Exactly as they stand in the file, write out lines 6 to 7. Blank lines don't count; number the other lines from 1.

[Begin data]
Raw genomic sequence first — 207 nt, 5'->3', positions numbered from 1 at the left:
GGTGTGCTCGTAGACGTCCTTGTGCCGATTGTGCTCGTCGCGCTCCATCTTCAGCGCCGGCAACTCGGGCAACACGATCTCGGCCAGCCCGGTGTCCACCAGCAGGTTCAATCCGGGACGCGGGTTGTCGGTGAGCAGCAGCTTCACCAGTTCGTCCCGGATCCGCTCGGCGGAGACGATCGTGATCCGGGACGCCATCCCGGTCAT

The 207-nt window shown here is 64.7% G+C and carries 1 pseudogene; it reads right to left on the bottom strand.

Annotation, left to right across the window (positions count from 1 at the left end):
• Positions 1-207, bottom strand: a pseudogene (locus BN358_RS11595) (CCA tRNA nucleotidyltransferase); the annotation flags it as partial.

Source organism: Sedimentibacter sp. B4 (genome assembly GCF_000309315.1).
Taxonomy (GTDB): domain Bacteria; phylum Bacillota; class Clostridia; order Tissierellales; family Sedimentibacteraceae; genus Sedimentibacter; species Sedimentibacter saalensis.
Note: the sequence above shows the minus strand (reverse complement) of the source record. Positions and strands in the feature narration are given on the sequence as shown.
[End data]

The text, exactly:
Source organism: Sedimentibacter sp. B4 (genome assembly GCF_000309315.1).
Taxonomy (GTDB): domain Bacteria; phylum Bacillota; class Clostridia; order Tissierellales; family Sedimentibacteraceae; genus Sedimentibacter; species Sedimentibacter saalensis.